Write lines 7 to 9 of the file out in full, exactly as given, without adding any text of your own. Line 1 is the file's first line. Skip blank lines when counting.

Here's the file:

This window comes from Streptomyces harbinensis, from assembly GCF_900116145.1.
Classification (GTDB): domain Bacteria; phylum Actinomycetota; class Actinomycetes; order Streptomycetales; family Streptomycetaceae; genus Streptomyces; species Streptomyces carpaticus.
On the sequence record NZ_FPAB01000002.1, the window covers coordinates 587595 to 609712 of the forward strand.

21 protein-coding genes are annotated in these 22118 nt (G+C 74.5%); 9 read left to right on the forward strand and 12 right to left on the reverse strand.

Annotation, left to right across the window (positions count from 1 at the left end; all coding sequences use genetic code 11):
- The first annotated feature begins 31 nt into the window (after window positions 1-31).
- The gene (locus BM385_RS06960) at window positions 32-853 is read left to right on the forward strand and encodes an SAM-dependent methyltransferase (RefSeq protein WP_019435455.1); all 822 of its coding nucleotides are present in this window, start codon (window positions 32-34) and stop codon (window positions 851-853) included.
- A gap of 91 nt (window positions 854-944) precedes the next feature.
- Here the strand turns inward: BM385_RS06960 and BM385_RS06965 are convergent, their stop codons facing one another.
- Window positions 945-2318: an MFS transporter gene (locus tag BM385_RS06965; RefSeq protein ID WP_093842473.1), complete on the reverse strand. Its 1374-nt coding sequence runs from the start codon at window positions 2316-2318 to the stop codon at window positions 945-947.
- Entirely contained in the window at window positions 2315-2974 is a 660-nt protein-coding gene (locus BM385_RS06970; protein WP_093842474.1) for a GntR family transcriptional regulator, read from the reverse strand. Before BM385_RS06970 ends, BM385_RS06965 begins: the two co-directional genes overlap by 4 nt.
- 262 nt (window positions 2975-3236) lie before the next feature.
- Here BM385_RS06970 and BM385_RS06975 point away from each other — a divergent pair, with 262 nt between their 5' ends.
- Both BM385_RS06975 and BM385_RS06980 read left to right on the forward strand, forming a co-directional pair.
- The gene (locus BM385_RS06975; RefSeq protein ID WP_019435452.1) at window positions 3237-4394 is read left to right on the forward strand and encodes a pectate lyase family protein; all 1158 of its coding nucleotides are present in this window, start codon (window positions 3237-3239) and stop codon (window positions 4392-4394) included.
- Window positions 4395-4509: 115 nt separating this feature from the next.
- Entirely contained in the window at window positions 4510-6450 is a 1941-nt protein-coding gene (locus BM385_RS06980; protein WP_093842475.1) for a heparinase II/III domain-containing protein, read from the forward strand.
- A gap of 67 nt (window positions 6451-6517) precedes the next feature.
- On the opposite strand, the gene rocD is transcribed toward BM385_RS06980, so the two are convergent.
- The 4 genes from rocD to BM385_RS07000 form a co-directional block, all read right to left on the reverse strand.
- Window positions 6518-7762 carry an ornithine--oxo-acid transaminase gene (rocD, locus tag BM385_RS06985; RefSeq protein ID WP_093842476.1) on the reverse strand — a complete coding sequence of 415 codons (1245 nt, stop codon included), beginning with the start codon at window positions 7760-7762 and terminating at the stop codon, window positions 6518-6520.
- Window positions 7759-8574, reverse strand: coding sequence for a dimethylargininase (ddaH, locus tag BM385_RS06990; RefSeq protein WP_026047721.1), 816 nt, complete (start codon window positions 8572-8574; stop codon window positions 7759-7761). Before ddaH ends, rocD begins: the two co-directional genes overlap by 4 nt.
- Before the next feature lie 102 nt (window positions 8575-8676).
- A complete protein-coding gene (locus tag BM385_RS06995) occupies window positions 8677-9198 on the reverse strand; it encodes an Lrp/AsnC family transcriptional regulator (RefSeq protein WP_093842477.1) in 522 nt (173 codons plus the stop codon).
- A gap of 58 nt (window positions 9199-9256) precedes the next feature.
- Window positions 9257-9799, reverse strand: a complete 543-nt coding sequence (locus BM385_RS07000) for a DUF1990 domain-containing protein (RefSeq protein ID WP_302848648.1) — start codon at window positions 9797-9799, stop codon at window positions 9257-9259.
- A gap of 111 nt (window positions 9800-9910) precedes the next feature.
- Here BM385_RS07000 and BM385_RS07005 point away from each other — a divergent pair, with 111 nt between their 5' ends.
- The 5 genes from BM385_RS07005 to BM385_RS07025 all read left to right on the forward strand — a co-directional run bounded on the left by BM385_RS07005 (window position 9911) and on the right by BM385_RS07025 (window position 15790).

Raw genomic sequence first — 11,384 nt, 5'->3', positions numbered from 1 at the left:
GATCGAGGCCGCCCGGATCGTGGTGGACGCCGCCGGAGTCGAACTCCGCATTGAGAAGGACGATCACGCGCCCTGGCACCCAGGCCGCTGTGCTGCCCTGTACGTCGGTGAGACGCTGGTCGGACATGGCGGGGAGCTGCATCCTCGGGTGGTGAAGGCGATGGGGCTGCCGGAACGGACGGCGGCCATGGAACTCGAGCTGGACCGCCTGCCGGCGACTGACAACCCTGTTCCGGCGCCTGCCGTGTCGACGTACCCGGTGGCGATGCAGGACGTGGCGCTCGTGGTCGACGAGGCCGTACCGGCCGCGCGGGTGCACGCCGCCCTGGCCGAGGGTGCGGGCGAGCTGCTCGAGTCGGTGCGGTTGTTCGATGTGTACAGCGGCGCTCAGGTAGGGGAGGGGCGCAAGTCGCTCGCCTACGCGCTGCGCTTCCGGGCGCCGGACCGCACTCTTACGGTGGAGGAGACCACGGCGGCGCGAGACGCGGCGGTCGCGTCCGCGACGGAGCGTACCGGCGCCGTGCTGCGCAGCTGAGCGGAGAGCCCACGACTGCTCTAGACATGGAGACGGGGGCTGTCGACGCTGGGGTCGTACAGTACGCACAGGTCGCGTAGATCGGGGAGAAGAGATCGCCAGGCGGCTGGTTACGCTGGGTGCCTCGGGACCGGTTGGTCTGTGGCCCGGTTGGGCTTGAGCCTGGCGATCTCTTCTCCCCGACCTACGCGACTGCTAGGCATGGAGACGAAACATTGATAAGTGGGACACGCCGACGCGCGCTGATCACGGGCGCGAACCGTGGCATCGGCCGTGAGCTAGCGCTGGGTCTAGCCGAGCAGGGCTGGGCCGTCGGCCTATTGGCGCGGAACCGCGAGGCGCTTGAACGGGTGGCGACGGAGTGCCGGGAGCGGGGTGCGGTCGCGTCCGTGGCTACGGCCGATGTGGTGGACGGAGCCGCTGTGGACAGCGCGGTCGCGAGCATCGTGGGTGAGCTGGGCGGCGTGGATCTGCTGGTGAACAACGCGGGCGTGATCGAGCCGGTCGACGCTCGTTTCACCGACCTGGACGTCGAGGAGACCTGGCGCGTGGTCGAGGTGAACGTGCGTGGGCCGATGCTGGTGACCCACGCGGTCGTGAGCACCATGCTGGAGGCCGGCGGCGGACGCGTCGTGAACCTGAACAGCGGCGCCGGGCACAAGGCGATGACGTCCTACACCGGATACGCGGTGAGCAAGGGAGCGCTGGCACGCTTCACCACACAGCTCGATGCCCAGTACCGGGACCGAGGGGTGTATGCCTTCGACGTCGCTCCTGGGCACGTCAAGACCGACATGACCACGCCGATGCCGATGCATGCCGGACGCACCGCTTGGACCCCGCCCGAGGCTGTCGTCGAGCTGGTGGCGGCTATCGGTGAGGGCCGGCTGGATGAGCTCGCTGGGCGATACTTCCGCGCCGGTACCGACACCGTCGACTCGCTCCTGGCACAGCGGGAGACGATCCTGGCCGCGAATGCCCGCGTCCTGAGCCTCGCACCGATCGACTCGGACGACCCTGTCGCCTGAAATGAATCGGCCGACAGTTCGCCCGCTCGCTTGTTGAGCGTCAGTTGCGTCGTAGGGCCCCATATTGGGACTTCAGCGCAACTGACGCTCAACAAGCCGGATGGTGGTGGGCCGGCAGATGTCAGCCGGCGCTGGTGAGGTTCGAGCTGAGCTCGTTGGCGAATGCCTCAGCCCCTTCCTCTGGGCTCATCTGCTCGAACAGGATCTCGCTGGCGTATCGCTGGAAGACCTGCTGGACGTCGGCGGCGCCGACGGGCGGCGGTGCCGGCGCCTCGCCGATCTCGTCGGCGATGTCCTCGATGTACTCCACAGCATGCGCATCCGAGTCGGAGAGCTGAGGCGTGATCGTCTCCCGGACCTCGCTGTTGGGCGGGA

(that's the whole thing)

- The gene (locus BM385_RS06960) at window positions 32-853 is read left to right on the forward strand and encodes an SAM-dependent methyltransferase (RefSeq protein WP_019435455.1); all 822 of its coding nucleotides are present in this window, start codon (window positions 32-34) and stop codon (window positions 851-853) included.
- A gap of 91 nt (window positions 854-944) precedes the next feature.
- Here the strand turns inward: BM385_RS06960 and BM385_RS06965 are convergent, their stop codons facing one another.